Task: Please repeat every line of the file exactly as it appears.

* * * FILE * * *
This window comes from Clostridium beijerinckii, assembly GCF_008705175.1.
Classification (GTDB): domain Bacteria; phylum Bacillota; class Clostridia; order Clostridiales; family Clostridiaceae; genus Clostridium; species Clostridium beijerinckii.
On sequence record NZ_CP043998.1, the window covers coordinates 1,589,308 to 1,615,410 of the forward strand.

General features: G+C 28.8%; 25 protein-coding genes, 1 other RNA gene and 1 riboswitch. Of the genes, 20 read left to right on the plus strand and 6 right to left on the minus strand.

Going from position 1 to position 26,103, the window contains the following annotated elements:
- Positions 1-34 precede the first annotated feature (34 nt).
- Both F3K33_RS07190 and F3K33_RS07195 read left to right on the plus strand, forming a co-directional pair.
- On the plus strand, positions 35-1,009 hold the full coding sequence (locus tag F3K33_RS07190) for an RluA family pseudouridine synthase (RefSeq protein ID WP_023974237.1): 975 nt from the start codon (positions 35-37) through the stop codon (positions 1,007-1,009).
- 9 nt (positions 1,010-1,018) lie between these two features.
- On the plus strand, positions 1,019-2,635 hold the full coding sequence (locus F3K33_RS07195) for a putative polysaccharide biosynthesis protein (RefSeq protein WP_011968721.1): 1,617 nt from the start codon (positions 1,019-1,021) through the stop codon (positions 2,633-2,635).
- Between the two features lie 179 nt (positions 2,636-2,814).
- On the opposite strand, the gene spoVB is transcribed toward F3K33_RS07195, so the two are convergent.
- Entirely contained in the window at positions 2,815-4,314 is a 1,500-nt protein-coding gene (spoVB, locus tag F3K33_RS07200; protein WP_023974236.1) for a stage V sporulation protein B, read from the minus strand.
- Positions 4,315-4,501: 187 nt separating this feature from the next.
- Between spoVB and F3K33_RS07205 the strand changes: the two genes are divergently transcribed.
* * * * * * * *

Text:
This window comes from Clostridium beijerinckii, assembly GCF_008705175.1.
Classification (GTDB): domain Bacteria; phylum Bacillota; class Clostridia; order Clostridiales; family Clostridiaceae; genus Clostridium; species Clostridium beijerinckii.
On sequence record NZ_CP043998.1, the window covers coordinates 1,589,308 to 1,615,410 of the forward strand.

General features: G+C 28.8%; 25 protein-coding genes, 1 other RNA gene and 1 riboswitch. Of the genes, 20 read left to right on the plus strand and 6 right to left on the minus strand.

Going from position 1 to position 26,103, the window contains the following annotated elements:
- Positions 1-34 precede the first annotated feature (34 nt).
- Both F3K33_RS07190 and F3K33_RS07195 read left to right on the plus strand, forming a co-directional pair.
- On the plus strand, positions 35-1,009 hold the full coding sequence (locus tag F3K33_RS07190) for an RluA family pseudouridine synthase (RefSeq protein ID WP_023974237.1): 975 nt from the start codon (positions 35-37) through the stop codon (positions 1,007-1,009).
- 9 nt (positions 1,010-1,018) lie between these two features.
- On the plus strand, positions 1,019-2,635 hold the full coding sequence (locus F3K33_RS07195) for a putative polysaccharide biosynthesis protein (RefSeq protein WP_011968721.1): 1,617 nt from the start codon (positions 1,019-1,021) through the stop codon (positions 2,633-2,635).
- Between the two features lie 179 nt (positions 2,636-2,814).
- On the opposite strand, the gene spoVB is transcribed toward F3K33_RS07195, so the two are convergent.
- Entirely contained in the window at positions 2,815-4,314 is a 1,500-nt protein-coding gene (spoVB, locus tag F3K33_RS07200; protein WP_023974236.1) for a stage V sporulation protein B, read from the minus strand.
- Positions 4,315-4,501: 187 nt separating this feature from the next.
- Between spoVB and F3K33_RS07205 the strand changes: the two genes are divergently transcribed.